I have been self-studying elementary set theory, but the answer in the textbook i am using seems rather conversational and brief. Can any one provide a rigorous proof for the following two questions?

Prove that $$A=(A \cap B)\cup (A \cap B^c)$$ and $$A \cup B= B \cup (A \cap B^c)$$

  • $\begingroup$ Is $B^c$ the complement of $B$? $\endgroup$
    – Avi
    Jun 5, 2015 at 15:08
  • 3
    $\begingroup$ Which axioms and/or definitions do you have that the proofs should start from? $\endgroup$ Jun 5, 2015 at 15:08
  • $\begingroup$ @laertes yes, @ henning makholm just indicate the theorem you have used is fine by me! $\endgroup$
    – chuck
    Jun 5, 2015 at 15:10
  • 2
    $\begingroup$ @Cheuk: Then I declare those two formulas to be axioms. Proof complete! $\endgroup$ Jun 5, 2015 at 15:14

4 Answers 4


It is straightforward using Algebra of sets.

$$(A\cap B)\cup (A\cap \overline{B})\stackrel{\text{Distr}}=((A\cap B)\cup A)\cap((A\cap B)\cup \overline{B})$$

$$\stackrel{\text{Absorp}}=A\cap((A\cap B)\cup\overline{B})\stackrel{\text{Distr}}=A\cap((A\cup \overline{B})\cap (B\cup\overline{B}))$$

$$=A\cap((A\cup \overline{B})\cap U)=A\cap(A\cup \overline{B})\stackrel{\text{Absorp}}=A$$

Distr - distributive law, Absorp - absorption law. Distr is simply proved using logic laws, which in turn are proved using truth tables. E.g.:

$$(x\in ((X\cup Y)\cap Z))\iff ((x\in (X\cup Y))\wedge (x\in Z))$$

$$\iff (((x\in X)\lor (x\in Y))\wedge (x\in Z))$$ $$\iff (((x\in X)\wedge (x\in Z))\lor ((x\in Y)\wedge (x\in Z)))$$

$$\iff ((x\in X\cap Z)\lor (x\in Y\cap Z))\iff (x\in ((X\cap Z)\cup (Y\cap Z)))$$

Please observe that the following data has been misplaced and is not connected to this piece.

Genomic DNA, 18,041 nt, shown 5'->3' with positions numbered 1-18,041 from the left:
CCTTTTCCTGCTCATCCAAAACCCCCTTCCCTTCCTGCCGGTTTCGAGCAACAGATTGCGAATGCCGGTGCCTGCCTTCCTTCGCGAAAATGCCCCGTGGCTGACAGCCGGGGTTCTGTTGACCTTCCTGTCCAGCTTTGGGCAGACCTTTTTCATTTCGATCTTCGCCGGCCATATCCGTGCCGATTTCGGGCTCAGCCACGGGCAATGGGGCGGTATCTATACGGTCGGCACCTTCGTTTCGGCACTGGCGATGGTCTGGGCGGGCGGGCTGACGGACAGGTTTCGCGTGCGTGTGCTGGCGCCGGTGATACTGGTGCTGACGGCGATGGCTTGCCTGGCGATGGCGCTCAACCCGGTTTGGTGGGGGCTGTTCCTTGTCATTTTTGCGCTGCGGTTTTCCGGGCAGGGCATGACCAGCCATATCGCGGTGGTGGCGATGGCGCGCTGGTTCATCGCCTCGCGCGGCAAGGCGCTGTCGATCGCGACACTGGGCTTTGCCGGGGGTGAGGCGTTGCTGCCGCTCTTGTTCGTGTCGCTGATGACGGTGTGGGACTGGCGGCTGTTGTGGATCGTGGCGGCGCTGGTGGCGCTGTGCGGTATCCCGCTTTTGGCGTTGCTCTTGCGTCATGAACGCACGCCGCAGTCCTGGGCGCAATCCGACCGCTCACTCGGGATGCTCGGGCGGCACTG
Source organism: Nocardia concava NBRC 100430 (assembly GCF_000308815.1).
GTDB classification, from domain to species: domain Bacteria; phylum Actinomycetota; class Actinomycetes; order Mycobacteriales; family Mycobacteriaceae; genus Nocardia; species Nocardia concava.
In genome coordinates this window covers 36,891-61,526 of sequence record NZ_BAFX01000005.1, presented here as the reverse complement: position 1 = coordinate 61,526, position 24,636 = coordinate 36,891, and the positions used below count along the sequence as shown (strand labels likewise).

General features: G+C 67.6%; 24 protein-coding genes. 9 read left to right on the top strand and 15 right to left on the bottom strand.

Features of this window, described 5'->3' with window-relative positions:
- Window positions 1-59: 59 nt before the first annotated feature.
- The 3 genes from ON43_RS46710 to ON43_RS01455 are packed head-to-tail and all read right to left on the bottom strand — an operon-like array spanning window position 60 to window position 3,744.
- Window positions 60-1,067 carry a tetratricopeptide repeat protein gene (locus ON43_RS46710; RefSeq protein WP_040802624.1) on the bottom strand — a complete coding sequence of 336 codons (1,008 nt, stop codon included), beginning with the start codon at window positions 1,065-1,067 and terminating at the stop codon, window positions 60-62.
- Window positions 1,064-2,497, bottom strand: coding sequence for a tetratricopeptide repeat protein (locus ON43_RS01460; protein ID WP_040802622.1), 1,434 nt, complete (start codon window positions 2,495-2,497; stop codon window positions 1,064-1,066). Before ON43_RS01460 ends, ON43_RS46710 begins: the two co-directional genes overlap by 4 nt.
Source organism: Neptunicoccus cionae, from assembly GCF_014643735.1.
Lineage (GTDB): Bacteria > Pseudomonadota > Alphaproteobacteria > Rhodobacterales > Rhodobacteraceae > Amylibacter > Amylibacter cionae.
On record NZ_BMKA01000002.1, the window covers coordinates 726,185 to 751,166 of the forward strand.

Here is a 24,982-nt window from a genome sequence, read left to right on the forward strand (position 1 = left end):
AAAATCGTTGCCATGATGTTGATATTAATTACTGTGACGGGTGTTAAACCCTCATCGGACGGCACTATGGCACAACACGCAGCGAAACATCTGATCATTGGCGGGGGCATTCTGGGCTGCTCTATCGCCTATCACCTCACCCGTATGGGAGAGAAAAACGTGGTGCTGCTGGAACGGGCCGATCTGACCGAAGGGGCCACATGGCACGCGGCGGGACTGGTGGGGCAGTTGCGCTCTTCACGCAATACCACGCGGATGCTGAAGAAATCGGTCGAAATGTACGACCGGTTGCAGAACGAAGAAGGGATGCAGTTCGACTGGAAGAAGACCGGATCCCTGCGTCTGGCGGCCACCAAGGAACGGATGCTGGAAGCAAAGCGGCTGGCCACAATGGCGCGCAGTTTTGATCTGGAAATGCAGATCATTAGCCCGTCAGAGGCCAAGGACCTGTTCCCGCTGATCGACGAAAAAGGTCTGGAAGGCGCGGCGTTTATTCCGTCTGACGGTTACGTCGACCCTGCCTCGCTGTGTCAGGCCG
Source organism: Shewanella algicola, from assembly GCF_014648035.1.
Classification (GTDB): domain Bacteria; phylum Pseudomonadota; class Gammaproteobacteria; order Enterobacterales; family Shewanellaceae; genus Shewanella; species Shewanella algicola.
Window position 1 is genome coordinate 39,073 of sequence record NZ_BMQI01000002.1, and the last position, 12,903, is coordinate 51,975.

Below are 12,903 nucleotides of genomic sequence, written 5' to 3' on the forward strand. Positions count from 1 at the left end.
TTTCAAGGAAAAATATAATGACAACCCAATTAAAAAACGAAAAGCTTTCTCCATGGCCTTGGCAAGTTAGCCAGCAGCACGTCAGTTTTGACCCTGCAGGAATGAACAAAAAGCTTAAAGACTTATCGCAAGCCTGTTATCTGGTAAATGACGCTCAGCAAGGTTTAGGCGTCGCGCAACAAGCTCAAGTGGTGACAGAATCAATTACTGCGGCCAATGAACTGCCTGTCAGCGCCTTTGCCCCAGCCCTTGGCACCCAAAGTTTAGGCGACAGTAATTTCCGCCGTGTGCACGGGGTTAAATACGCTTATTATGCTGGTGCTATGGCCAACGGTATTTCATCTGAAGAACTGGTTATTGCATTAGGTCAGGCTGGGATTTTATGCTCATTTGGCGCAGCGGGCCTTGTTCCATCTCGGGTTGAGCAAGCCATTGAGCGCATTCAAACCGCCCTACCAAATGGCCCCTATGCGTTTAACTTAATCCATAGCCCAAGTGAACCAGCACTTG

To prove Absorp, you prove $x\in A\,\Leftrightarrow\, x\in ((A\cap B)\cup A)$ and $x\in A\,\Leftrightarrow\, x\in (A\cap (A\cup \overline{B}))$, which is very simple.

$$B\cup(A\cap\overline{B})\stackrel{\text{Distr}}=(B\cup A)\cap (B\cup\overline{B})=(B\cup A)\cap U=A\cup B$$


I'll do the first one to illustrate the flavor. Then see if you can do something similar for the second.


($\subseteq$): Let $x \in A$. Then $x \in B$ or $x \not \in B$.

Case 1: $x \in B$.

Then $x \in A \cap B$.

Case 2: $x \not \in B$.

Then $x \in B^c$, and so $x \in A \cap B^c$.

Hence, $x \in (A \cap B) \cup (A \cap B^c)$. Therefore $A \subseteq (A \cap B) \cup (A \cap B^c)$.

($\supseteq$): Now, $A \cap B \subseteq A$ and $A \cap B^c \subseteq A$, and so $(A \cap B) \cup (A \cap B^c) \subseteq A$.

Thus, $A = (A \cap B) \cup (A \cap B^c)$.


($\subseteq$): Let $x \in A \cup B$. Then $x \in A$ or $x \in B$.

Case 1: $x \in B$.

Then $x \in B \cup (A \cap B^c)$.

Case 2: $x \in A$.

Then $x \in B$ or $x \not \in B$.

[Break this into subcases and follow each one.]

($\supseteq$): Let $x \in B \cup (A \cap B^c)$. Then $x \in B$ or $x \in A \cap B^c$.

[Run down each case.]


These are quite obvious if you just draw the Euler diagram. But a totally formal proof is like this.

Let $ x \in A$ let's see that x belongs also to the right hand side. This is true because there are only two possibilities: $ x \in B $ so that $x \in A \cap B$, or $x \in B^c$ so that $x \in A \cap B^c$. In any case $x$ belongs also to the set on the right hand side. Vice versa, let $x$ belongs to the set on the right hand side, then $x \in A\cap B$ or $x \in A \cap B^c$, in any case $x \in A$


Algebraic proofs can be very efficient once you're used to them.

Here, we can use distributivity:

$$ A = A \cap U = A \cap (B \cup B^c) = (A \cap B) \cup (A \cap B^c) $$

where $U$ is the universe. Reading this from left to right demonstrates a common and useful trick for splitting a problem up into pieces (and is the way this proof first enters my mind). It may be more evident to you, though, if you read it right to left.

As it turns out, the formula for $A \cup B$ can be obtained by starting with

$$ A \cup B = (A \cap B) \cup (A \cap B^c) \cup B $$


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